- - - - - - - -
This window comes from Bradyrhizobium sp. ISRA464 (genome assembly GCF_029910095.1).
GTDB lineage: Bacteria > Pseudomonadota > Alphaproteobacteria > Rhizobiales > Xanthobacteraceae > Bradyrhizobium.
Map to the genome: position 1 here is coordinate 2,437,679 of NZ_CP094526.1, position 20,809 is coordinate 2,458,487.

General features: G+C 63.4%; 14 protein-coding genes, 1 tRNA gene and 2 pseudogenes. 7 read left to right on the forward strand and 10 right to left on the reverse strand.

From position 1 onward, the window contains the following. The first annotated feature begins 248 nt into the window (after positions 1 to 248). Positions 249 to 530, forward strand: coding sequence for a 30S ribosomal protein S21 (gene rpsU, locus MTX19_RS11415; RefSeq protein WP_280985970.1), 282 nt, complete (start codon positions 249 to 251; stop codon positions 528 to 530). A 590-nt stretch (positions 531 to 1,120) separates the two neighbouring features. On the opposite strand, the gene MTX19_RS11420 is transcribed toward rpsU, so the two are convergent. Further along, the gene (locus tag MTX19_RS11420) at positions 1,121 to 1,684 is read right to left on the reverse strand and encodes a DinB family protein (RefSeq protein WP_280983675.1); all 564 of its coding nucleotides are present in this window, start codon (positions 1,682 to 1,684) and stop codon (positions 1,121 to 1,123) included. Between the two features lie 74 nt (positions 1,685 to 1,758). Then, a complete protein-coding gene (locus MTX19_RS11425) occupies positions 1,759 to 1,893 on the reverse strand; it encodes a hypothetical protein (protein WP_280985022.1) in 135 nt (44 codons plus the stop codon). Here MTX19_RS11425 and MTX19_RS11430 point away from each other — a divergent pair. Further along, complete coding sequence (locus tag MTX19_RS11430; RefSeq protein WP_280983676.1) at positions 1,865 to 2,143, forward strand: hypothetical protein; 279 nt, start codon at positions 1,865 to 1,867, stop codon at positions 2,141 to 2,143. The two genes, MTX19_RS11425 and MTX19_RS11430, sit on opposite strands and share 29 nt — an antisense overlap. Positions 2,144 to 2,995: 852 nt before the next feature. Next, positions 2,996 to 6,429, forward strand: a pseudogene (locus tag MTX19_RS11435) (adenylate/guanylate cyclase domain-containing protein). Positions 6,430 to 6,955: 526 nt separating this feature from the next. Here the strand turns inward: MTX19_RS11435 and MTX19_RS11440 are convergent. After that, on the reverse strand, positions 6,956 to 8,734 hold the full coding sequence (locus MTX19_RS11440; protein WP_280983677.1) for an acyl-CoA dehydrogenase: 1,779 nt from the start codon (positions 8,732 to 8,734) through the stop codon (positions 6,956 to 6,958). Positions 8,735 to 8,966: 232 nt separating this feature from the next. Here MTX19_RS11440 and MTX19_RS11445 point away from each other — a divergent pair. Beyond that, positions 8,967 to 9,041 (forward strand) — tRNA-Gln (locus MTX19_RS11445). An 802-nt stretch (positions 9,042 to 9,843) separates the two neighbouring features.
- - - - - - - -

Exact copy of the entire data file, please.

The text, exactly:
This window comes from Bradyrhizobium sp. ISRA464 (genome assembly GCF_029910095.1).
GTDB lineage: Bacteria > Pseudomonadota > Alphaproteobacteria > Rhizobiales > Xanthobacteraceae > Bradyrhizobium.
Map to the genome: position 1 here is coordinate 2,437,679 of NZ_CP094526.1, position 20,809 is coordinate 2,458,487.

General features: G+C 63.4%; 14 protein-coding genes, 1 tRNA gene and 2 pseudogenes. 7 read left to right on the forward strand and 10 right to left on the reverse strand.

From position 1 onward, the window contains the following. The first annotated feature begins 248 nt into the window (after positions 1 to 248). Positions 249 to 530, forward strand: coding sequence for a 30S ribosomal protein S21 (gene rpsU, locus MTX19_RS11415; RefSeq protein WP_280985970.1), 282 nt, complete (start codon positions 249 to 251; stop codon positions 528 to 530). A 590-nt stretch (positions 531 to 1,120) separates the two neighbouring features. On the opposite strand, the gene MTX19_RS11420 is transcribed toward rpsU, so the two are convergent. Further along, the gene (locus tag MTX19_RS11420) at positions 1,121 to 1,684 is read right to left on the reverse strand and encodes a DinB family protein (RefSeq protein WP_280983675.1); all 564 of its coding nucleotides are present in this window, start codon (positions 1,682 to 1,684) and stop codon (positions 1,121 to 1,123) included. Between the two features lie 74 nt (positions 1,685 to 1,758). Then, a complete protein-coding gene (locus MTX19_RS11425) occupies positions 1,759 to 1,893 on the reverse strand; it encodes a hypothetical protein (protein WP_280985022.1) in 135 nt (44 codons plus the stop codon). Here MTX19_RS11425 and MTX19_RS11430 point away from each other — a divergent pair. Further along, complete coding sequence (locus tag MTX19_RS11430; RefSeq protein WP_280983676.1) at positions 1,865 to 2,143, forward strand: hypothetical protein; 279 nt, start codon at positions 1,865 to 1,867, stop codon at positions 2,141 to 2,143. The two genes, MTX19_RS11425 and MTX19_RS11430, sit on opposite strands and share 29 nt — an antisense overlap. Positions 2,144 to 2,995: 852 nt before the next feature. Next, positions 2,996 to 6,429, forward strand: a pseudogene (locus tag MTX19_RS11435) (adenylate/guanylate cyclase domain-containing protein). Positions 6,430 to 6,955: 526 nt separating this feature from the next. Here the strand turns inward: MTX19_RS11435 and MTX19_RS11440 are convergent. After that, on the reverse strand, positions 6,956 to 8,734 hold the full coding sequence (locus MTX19_RS11440; protein WP_280983677.1) for an acyl-CoA dehydrogenase: 1,779 nt from the start codon (positions 8,732 to 8,734) through the stop codon (positions 6,956 to 6,958). Positions 8,735 to 8,966: 232 nt separating this feature from the next. Here MTX19_RS11440 and MTX19_RS11445 point away from each other — a divergent pair. Beyond that, positions 8,967 to 9,041 (forward strand) — tRNA-Gln (locus MTX19_RS11445). An 802-nt stretch (positions 9,042 to 9,843) separates the two neighbouring features.